Flu Shot Unable to Combat Virus Strain

The above headline is from a December 15th 2003 Associated Press story that appeared in newspapers across the country. The story reports that the strain of virus that is currently running around the US is not the same one the flu vaccine was created for. There are many who dispute the reasoning behind using vaccinations for the flu or other diseases in the first place. However, these concerns are from those who actually created the flu vaccine itself.

The story notes that the flu virus mutates constantly. Each year the virus that causes flu is different than the year before. The Food and Drug Administration, with the help of its expert committee, must decide in late winter what varieties will be the biggest threats in the upcoming year. The story admits that picking the best combination is a mixture of science, luck and seat-of-the-pants instinct. Dr. Michael Decker, head of scientific affairs at Aventis, one of the three U.S. vaccine makers describes the creation of flu vaccines by saying: "By the time you know what's the right strain, you can't do anything about it." Dr. Theodore Eickhoff of the University of Colorado added, "For the first time in many years of participating in these deliberations, I must add I am very uncomfortable with the recommendation."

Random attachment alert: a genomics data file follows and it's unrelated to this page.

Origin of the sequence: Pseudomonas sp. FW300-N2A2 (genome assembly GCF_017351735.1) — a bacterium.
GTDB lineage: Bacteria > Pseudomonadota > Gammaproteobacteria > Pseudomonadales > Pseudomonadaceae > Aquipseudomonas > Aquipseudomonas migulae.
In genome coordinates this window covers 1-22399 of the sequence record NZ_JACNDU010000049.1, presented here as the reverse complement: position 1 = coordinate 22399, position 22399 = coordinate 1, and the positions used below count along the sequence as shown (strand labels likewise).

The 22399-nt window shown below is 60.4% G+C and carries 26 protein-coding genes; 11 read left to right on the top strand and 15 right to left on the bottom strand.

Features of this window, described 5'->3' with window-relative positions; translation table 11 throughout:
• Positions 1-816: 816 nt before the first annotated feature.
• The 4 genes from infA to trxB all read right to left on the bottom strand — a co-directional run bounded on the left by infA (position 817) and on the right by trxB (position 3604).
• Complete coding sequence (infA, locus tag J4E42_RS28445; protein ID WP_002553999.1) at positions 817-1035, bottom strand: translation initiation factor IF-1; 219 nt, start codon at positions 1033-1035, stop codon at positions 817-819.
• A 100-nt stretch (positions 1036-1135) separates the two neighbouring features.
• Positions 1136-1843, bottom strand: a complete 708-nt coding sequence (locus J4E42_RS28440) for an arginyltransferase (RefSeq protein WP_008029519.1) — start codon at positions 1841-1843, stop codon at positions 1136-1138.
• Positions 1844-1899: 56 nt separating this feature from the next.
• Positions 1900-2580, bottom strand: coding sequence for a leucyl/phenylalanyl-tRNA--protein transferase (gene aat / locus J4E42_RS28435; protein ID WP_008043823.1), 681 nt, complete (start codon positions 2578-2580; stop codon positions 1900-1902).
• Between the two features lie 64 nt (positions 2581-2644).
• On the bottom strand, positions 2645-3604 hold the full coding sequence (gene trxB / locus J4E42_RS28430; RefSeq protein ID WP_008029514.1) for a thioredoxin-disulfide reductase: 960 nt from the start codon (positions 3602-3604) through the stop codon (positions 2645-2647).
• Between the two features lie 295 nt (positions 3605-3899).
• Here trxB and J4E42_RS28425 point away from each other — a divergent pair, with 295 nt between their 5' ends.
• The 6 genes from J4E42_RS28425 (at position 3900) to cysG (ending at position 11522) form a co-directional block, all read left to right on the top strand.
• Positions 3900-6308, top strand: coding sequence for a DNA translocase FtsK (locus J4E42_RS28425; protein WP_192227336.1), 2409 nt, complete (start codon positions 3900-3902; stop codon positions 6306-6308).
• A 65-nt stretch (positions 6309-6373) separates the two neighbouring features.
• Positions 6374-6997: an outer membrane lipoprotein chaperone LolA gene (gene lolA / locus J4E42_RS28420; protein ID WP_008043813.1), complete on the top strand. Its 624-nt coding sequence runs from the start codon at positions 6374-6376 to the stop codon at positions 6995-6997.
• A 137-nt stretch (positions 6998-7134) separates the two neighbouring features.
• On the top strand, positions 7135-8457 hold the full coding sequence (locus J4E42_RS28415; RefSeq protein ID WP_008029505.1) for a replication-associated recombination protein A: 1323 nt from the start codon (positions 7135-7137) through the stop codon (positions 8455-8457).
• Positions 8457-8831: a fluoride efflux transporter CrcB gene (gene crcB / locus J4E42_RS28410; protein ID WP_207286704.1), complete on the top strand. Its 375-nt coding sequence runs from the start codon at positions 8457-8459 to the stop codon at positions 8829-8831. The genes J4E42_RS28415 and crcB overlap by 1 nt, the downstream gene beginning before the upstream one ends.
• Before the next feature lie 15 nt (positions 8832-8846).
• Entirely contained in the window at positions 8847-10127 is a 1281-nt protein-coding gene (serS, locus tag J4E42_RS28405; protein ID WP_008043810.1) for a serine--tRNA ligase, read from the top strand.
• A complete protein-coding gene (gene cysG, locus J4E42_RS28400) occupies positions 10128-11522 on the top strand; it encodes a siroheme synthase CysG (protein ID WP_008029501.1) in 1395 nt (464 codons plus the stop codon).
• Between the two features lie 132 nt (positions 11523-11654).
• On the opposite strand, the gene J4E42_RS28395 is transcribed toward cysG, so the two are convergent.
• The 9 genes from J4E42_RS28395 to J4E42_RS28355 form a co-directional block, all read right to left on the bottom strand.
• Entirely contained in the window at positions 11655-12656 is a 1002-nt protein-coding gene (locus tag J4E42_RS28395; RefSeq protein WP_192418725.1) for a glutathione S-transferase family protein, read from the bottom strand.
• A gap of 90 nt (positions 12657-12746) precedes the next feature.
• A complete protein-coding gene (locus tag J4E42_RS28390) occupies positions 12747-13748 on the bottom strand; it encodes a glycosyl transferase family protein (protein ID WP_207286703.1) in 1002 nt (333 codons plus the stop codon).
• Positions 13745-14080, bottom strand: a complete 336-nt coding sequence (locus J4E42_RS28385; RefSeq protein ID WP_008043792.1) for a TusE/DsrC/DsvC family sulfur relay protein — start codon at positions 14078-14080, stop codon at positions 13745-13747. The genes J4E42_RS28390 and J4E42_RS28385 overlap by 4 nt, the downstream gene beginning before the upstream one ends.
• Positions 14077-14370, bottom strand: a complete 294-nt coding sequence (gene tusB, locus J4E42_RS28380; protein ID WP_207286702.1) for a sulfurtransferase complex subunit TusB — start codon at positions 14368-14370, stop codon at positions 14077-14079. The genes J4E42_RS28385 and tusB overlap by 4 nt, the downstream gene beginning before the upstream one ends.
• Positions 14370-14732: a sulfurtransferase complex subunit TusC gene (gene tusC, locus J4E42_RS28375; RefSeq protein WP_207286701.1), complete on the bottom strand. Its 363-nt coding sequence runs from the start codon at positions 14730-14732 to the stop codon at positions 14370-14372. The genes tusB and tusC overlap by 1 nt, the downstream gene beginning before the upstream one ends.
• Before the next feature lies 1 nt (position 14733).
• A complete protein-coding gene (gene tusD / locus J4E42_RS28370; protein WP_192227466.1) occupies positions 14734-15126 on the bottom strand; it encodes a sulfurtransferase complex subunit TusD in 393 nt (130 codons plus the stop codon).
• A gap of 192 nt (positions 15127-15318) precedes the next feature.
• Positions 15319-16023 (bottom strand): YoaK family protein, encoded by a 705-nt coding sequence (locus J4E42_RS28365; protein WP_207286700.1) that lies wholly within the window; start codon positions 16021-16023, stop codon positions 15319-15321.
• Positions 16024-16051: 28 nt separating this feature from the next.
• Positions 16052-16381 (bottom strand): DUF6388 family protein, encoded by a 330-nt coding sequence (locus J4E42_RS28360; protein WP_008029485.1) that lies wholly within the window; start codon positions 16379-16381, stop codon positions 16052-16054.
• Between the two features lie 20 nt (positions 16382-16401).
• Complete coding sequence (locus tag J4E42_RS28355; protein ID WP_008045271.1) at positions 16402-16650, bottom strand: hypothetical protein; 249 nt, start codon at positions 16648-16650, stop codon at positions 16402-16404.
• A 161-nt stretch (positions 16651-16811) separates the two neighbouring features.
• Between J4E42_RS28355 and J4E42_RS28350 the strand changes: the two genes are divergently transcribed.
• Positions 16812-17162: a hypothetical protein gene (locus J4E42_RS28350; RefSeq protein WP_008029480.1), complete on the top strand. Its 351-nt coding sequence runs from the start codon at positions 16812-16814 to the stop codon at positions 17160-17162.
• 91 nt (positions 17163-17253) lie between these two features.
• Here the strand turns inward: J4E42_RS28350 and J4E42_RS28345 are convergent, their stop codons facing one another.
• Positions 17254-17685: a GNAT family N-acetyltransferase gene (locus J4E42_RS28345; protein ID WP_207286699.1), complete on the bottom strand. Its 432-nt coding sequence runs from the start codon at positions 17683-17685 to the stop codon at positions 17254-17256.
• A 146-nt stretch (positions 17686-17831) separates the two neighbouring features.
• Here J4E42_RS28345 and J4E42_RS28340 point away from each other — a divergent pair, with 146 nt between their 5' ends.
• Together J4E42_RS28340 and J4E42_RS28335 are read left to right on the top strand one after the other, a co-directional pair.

Barbara Loe Fisher, president, National Vaccine Information Center (NVIC), stated: "Public health officials knew last spring that it was highly likely that the A/Panama strain in the current vaccine was not going to protect against the mutated, more dangerous A/Fujian strain of flu. If there is solid new evidence that the vaccine is protective against Fujian, then it should be released. If there is no such evidence, then it is not right to lead people to believe that if they get vaccinated now, they will be protected against it." Fisher, who was the consumer voting member of the FDA Advisory Committee, abstained from the strain selection vote on March 18, saying "I feel uncomfortable voting for inclusion of an A/Panama-like virus, when what may really be needed is an A/Fujian-like virus. So I am going to abstain and urge that the public be informed that next year's flu vaccine may not be protective against an emerging strain."